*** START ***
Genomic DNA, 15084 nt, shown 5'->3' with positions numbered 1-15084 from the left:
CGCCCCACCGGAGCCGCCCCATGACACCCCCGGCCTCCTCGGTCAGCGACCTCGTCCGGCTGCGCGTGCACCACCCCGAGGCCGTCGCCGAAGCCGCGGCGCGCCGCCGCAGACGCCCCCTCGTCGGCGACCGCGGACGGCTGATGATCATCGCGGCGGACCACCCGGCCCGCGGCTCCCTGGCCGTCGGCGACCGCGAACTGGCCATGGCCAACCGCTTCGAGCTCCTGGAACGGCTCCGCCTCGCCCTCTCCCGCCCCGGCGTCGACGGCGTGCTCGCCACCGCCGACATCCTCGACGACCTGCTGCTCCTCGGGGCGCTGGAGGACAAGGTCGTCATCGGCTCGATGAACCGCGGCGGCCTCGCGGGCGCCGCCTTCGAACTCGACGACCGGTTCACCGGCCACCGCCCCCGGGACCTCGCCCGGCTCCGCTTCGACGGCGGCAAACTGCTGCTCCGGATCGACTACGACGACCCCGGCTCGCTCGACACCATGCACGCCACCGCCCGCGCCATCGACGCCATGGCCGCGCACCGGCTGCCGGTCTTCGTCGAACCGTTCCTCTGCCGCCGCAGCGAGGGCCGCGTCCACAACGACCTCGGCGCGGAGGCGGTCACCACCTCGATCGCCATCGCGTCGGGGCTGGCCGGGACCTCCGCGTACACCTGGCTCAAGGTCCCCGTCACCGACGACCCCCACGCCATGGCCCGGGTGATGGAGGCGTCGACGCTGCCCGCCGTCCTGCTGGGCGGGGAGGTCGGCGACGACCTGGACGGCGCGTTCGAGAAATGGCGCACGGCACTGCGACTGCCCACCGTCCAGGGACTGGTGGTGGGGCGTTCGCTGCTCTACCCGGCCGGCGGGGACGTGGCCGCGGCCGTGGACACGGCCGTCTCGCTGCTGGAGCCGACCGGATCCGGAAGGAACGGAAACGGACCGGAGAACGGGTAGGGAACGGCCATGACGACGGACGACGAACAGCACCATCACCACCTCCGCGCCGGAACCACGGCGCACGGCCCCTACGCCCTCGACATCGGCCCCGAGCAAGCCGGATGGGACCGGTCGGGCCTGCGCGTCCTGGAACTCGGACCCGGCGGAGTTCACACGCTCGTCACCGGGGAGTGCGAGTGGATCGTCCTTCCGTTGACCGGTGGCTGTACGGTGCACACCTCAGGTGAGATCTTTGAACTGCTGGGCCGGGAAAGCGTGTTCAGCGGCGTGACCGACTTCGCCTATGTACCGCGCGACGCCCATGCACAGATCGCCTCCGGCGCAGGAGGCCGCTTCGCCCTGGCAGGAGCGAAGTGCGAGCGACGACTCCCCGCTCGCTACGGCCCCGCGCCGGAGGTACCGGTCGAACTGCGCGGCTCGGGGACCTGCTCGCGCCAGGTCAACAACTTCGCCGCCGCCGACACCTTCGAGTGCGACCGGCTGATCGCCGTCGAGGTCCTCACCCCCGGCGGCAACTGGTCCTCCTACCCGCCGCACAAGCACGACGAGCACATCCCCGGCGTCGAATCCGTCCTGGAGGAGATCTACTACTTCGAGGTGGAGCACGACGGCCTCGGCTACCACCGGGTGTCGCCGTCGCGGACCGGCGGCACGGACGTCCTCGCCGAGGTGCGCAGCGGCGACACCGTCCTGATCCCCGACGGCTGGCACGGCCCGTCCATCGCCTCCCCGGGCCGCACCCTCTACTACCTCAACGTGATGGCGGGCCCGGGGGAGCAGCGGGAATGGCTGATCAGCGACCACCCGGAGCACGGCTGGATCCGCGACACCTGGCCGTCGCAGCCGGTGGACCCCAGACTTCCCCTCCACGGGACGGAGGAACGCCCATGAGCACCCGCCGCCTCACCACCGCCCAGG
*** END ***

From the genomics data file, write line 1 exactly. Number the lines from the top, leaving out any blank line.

Genomic DNA, 15084 nt, shown 5'->3' with positions numbered 1-15084 from the left: